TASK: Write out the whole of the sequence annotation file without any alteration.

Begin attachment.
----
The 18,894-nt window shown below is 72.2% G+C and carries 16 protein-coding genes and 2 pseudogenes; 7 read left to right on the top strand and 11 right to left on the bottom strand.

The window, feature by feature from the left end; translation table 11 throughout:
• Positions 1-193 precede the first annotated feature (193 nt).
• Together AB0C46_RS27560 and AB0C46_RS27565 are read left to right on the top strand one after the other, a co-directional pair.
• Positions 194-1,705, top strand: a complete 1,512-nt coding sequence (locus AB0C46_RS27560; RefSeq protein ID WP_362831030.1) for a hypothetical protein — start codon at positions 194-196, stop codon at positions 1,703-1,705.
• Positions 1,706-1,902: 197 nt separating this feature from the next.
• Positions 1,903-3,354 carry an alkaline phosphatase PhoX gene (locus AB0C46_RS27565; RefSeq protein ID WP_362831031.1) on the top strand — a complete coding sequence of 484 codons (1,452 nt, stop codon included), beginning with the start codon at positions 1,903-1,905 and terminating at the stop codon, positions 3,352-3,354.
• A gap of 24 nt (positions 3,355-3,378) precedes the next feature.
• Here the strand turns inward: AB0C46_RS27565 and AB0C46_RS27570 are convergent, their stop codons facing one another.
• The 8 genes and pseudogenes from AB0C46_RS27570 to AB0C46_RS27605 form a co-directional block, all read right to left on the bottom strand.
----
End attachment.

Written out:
The 18,894-nt window shown below is 72.2% G+C and carries 16 protein-coding genes and 2 pseudogenes; 7 read left to right on the top strand and 11 right to left on the bottom strand.

The window, feature by feature from the left end; translation table 11 throughout:
• Positions 1-193 precede the first annotated feature (193 nt).
• Together AB0C46_RS27560 and AB0C46_RS27565 are read left to right on the top strand one after the other, a co-directional pair.
• Positions 194-1,705, top strand: a complete 1,512-nt coding sequence (locus AB0C46_RS27560; RefSeq protein ID WP_362831030.1) for a hypothetical protein — start codon at positions 194-196, stop codon at positions 1,703-1,705.
• Positions 1,706-1,902: 197 nt separating this feature from the next.
• Positions 1,903-3,354 carry an alkaline phosphatase PhoX gene (locus AB0C46_RS27565; RefSeq protein ID WP_362831031.1) on the top strand — a complete coding sequence of 484 codons (1,452 nt, stop codon included), beginning with the start codon at positions 1,903-1,905 and terminating at the stop codon, positions 3,352-3,354.
• A gap of 24 nt (positions 3,355-3,378) precedes the next feature.
• Here the strand turns inward: AB0C46_RS27565 and AB0C46_RS27570 are convergent, their stop codons facing one another.
• The 8 genes and pseudogenes from AB0C46_RS27570 to AB0C46_RS27605 form a co-directional block, all read right to left on the bottom strand.